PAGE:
The class schedule and assignments are provisional and subject to change.
Katzen 241. Monday and Thursday, 12:30–2:30 pm, and by appointment.
Please visit my office hours in the first few weeks to go over class progress and to answer any questions about course expectations.
The best way to reach me outside of office hours is through email (firstname.lastname@example.org). Please allow one weekday for an email response. It is also department policy not to do critiques over email. Plan ahead and take advantage of class time and office hours.
20% Small projects 70% Major projects 10% Quizzes
Participation modifies grade as necessary.
Tools and resources
This course uses assigned readings and two required textbooks, which are on a two-hour reserve at the library.
Duckett, Jon. HTML and CSS: Design and Build Websites. Hoboken, N.J.: Wiley, 2012. ISBN-13: 978-1118008188. htmlandcssbook.com
Krug, Steve. Don’t Make Me Think: A Common Sense Approach to Web Usability. 3rd ed. Berkeley, Calif.: New Riders, 2014. (The second edition is acceptable, though not ideal.)
The AU Library provides access to Lynda.com online tutorials, which are especially useful for technical topics.
Required software + tools
- Google Chrome (preferably the Canary build)
- HTML editing software (see below)
- Paper or sketchbook
- Tracing paper pad
- Pen, pencil, and markers
- Thumb drive, portable hard drive, or laptop (Google Drive and Dropbox accounts will not suffice)
- Backup drive (a separate device)
This class’ technical exercises focus on handcoding, which is the best way to understand how the web works. You will have access to a text editor in the Katzen labs. If you are working on your own machine, you will need your own software. Good editors include:
- Adobe Edge Code (Mac, Win)
- Espresso (Mac; unrestricted demo)
- Sublime (Mac, Win, Linux; unrestricted demo)
- TextWrangler (Mac; free)
- TextMate (Mac; open source)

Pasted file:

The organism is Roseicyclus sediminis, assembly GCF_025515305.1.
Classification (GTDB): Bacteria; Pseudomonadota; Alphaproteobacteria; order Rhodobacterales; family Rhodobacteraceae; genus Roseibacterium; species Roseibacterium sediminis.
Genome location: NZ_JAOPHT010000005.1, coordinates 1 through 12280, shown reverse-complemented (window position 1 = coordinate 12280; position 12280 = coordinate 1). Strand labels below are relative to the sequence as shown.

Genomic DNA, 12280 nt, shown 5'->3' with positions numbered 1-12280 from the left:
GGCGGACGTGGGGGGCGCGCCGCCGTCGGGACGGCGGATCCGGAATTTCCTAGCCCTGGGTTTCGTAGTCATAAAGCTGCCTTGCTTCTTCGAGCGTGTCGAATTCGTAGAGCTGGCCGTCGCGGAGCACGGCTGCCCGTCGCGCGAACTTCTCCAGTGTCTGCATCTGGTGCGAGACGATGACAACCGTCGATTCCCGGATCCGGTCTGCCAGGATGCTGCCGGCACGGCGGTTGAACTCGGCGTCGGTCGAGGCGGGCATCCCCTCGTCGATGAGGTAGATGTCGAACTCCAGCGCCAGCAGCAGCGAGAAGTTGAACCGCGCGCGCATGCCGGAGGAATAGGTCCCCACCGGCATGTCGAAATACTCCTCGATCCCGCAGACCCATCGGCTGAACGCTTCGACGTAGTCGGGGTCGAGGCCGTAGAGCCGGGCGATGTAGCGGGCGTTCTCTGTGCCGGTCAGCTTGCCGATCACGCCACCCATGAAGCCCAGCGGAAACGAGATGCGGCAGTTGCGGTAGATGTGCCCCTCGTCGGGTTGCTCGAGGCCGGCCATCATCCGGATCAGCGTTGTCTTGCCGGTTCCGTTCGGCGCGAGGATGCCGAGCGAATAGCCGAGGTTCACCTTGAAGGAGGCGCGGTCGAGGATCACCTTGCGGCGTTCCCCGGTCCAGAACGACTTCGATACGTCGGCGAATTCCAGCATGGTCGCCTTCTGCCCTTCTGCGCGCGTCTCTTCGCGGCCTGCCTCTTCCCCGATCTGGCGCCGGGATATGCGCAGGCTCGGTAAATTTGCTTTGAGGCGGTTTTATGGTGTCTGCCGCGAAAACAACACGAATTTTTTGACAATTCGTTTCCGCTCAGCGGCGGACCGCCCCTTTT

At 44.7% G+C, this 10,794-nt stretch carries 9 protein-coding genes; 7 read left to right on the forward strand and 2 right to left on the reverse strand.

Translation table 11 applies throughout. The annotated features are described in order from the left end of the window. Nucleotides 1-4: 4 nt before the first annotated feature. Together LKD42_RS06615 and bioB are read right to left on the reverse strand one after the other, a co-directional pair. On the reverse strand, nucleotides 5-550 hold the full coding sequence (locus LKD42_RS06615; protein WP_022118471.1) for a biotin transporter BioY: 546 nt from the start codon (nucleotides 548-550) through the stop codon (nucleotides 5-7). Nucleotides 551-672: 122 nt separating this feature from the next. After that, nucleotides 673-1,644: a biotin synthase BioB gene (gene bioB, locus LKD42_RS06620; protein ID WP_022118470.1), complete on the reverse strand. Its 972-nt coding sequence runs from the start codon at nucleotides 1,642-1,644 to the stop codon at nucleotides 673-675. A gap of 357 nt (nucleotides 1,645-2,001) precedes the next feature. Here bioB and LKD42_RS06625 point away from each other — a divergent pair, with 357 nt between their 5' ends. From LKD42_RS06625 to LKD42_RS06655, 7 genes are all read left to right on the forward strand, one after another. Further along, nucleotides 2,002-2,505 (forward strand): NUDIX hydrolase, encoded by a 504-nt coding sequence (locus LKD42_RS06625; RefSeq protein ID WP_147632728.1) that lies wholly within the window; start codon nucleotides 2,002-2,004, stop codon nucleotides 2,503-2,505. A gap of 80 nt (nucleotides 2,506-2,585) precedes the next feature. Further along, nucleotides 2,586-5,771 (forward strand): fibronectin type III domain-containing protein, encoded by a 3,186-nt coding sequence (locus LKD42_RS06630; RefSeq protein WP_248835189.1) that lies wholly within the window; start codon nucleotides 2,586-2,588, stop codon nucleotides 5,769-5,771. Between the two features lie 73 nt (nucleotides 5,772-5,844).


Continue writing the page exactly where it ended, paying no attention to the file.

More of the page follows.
Do not use a visual editor.
Loss of data is not an excuse. Back up your work. An adequate backup plan involves duplicating your work across three different storage devices, kept in two separate locations.
This course seeks to help students to develop their own working processes. Good final projects come as the result of diligent, structured work earlier in the semester. Do not leave work for the last few weeks. You will need to turn in your process work as part of your projects. Keep versions of your files and paper sketches as they progress.
Projects not seen in progress during previous classes will receive a failing grade.
If you are bringing work on paper for critiques – an excellent idea for sketches, wireframes, and design documentation – remember that other people in the class must be able to see your work and size your paper accordingly. You need not mount any work from this course.
In the interest of efficiency and equity, HTML-based projects will be evaluated using a current build of Chrome Canary on a Mac.
When you turn in your work, you’ll need to make sure that your project is identifiable. Send files through the Dropbox upload page, not as email attachments. Your instructor will discard documents that are attached to email.
- Put the files into a folder.